Category Archives: religion

Monotheism, Part IV

OK, so let’s say for the sake of argument that Science, the discipline and the practice, is a fourth branch of monotheism, following Judiasm, Christianity and Islam. This bratty youngest sibling in a mostly Motherless family obsessed with monopolizing Truth periodically argues for killing off the Father. So where does that leave us? Free? Stranded? Alone? Drifting? Seeking? In a cosmic bus stop with $20 and the freedom to choose?

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Family Mythology No. 1: Exiles from The Shire

About Family Mythology: It’s good for families to inhabit common psychic terrain. We do, but sometimes I think it stops at the boundaries of our property … maybe extends to the park a few blocks away, certainly to the kids’ schools … but there’s a whole lot of “TBD” out there, owing, in part, to the various life experiences and viewpoints we hold. (I was thinking “To Be Determined” when I typed TBD, but let’s change that to “There Be Dragons.”) For instance, I like church, and he likes football (both kinds, American and what the rest of the world means).

So anyway, about The Shire: Back when I first read The Lord of the Rings I longed for the mythological terrain of Middle Earth, with the cozy rightness of The Shire, and the epic landscapes beyond its borders. Somehow (that’s a quick gloss over of a lot of literary criticism) Tolkien created a world that seemed realer than regular old life. And all that place-based magic and meaning – how did we lose that?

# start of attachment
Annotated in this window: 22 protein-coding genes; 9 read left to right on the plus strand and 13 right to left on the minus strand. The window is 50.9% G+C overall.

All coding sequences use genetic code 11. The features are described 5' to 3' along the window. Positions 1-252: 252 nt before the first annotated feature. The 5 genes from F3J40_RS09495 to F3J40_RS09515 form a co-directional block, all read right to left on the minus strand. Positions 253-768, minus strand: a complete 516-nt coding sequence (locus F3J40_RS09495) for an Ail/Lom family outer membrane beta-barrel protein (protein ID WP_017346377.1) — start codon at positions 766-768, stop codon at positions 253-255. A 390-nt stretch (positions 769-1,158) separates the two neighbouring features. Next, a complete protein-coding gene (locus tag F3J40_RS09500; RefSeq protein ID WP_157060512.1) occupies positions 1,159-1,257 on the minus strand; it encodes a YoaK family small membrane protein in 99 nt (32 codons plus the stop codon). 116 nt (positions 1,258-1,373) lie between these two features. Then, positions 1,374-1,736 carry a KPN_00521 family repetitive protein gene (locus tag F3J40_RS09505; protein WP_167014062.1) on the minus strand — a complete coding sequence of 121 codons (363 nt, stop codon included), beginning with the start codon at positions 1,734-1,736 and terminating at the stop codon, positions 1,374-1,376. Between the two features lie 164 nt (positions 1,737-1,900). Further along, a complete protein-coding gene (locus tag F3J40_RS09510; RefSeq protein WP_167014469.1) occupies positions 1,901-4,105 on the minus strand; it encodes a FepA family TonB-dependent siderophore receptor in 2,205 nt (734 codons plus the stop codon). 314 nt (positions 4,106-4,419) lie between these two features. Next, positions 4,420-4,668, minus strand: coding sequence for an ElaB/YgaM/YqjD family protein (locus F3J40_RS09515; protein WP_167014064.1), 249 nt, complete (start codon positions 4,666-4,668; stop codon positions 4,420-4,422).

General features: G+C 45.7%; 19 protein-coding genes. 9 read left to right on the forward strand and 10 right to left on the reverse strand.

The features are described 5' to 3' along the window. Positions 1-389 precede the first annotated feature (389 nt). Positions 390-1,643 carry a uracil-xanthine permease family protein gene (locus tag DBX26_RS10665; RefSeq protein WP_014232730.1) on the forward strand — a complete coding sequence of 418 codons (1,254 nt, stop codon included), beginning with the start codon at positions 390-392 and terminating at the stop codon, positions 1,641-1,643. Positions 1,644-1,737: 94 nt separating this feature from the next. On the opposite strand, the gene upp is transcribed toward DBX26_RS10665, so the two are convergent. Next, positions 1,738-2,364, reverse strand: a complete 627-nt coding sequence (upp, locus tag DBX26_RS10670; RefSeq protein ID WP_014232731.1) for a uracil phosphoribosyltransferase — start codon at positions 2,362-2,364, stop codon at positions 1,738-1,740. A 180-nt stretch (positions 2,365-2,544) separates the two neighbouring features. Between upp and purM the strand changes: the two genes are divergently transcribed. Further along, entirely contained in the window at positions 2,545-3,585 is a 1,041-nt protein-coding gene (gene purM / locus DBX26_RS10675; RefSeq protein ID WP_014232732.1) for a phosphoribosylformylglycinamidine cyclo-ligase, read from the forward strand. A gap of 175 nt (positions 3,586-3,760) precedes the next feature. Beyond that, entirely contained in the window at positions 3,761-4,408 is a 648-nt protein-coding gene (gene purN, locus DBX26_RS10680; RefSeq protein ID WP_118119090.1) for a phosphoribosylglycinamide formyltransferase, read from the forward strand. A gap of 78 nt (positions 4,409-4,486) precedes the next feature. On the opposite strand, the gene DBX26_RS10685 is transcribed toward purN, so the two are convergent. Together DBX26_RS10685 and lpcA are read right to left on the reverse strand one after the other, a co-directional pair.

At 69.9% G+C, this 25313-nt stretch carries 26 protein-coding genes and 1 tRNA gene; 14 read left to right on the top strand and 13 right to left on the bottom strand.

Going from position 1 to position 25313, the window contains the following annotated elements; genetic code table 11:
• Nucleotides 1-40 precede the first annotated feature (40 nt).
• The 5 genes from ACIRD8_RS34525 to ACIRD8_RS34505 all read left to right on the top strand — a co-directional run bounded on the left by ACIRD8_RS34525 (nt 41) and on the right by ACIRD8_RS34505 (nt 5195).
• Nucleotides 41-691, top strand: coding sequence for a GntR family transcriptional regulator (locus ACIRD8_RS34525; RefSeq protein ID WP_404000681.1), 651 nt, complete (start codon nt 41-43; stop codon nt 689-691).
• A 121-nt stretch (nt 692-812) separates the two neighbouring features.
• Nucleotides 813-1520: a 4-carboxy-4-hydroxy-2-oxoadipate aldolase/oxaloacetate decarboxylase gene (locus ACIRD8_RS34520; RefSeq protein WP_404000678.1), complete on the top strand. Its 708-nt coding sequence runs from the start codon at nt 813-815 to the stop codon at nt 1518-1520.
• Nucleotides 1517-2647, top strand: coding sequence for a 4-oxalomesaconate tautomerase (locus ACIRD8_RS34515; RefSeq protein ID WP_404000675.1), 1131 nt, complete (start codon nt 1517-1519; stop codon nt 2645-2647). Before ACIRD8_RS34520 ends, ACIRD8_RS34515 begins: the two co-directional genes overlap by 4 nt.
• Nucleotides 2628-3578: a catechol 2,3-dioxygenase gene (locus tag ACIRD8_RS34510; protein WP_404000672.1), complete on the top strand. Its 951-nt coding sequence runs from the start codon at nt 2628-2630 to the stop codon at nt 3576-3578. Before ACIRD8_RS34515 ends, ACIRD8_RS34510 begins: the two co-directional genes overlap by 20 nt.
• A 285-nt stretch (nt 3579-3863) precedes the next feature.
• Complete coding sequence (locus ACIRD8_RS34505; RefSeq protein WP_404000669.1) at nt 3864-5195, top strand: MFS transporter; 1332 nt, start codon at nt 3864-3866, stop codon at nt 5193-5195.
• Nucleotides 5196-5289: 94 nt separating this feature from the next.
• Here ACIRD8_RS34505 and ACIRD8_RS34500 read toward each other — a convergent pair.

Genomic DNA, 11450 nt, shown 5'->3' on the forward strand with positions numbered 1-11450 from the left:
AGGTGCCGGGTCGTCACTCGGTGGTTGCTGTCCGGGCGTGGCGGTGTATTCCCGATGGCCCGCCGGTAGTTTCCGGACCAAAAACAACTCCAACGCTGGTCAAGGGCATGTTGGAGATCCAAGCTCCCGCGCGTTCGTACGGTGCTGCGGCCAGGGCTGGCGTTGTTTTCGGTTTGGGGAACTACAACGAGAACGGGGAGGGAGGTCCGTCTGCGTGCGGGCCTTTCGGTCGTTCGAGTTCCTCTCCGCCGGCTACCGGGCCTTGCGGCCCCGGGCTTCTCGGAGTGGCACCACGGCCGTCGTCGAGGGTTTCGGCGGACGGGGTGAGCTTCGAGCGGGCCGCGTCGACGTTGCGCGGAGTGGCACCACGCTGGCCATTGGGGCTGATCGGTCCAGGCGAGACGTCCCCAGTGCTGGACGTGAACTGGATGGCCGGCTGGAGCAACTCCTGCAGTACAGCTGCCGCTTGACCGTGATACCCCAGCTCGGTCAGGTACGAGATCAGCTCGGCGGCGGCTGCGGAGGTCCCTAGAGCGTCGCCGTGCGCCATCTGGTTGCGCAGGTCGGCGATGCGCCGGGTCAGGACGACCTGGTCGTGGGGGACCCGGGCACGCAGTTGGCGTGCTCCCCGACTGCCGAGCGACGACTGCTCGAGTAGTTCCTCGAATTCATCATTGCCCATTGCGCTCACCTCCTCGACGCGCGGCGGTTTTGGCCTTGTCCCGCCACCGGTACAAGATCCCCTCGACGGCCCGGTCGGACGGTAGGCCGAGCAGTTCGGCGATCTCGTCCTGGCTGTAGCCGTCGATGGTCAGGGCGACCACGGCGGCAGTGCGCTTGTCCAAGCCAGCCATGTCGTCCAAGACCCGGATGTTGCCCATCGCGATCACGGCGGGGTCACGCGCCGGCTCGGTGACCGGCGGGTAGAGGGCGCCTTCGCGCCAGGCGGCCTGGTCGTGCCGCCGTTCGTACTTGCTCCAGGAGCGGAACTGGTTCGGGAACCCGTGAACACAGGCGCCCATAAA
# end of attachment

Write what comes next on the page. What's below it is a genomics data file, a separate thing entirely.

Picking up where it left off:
Fast forward a decade, and I’m married. A couple more decades, and I’ve realized that he, too, is an exile from The Shire, and really wants little more than to hunker down in a hobbit hole with a cup of tea in a rocker by a fire. In his case it’s more personal. Economic forces uprooted his family when he was 15 from his home in Oxfordshire, and swept them across the Atlantic, inland, to the remote and barren terrain of West Texas.

We’ve had some lovely trips back over the pond, in which many of our country rambles on footpaths trod by Romans and earlier inhabitants of the isle lead to country churches that were there when William the Conqueror did his inventory way back when. Luckily no village is complete without a pub, as all that tramping builds up a thirst.

Now we live on the edge of the Great Plains of North America. It’s not as green as The Shire, but it’s got that ever-so-humble homey quality, low-key but tightly woven community — to quote nerdily from LOTR, “deep roots are not touched by the frost.”

Other truths “we” hold to be self-evident: The Sex Pistols have redeeming qualities. James Bond is a minor deity.

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What She Said

I just ran across an interview by Caroline Casey, visionary activist astrologer, with The Washington Post. She has got to be one of the most articulate people on the planet, and I identify with her efforts to communicate a mystical sensibility in the context of secular science. She drops finely honed gems of wisdom like, I don’t know, a diamond thief on the run. A couple of amazing excerpts from the above interview:

About being asked to give a blessing at a prominent international water conference:
“At the heart of all great cultures is the heroic task of restoring the waters of life.”

On religion:
“The divine wants to be liberated from past confines of human imagination.”

On religion and science:
“Once they said there’s meaning in patterns, the argument is over between physics and metaphysics and the idea is that then they could have a child, reverent science, as though life mattered.”

Amen!

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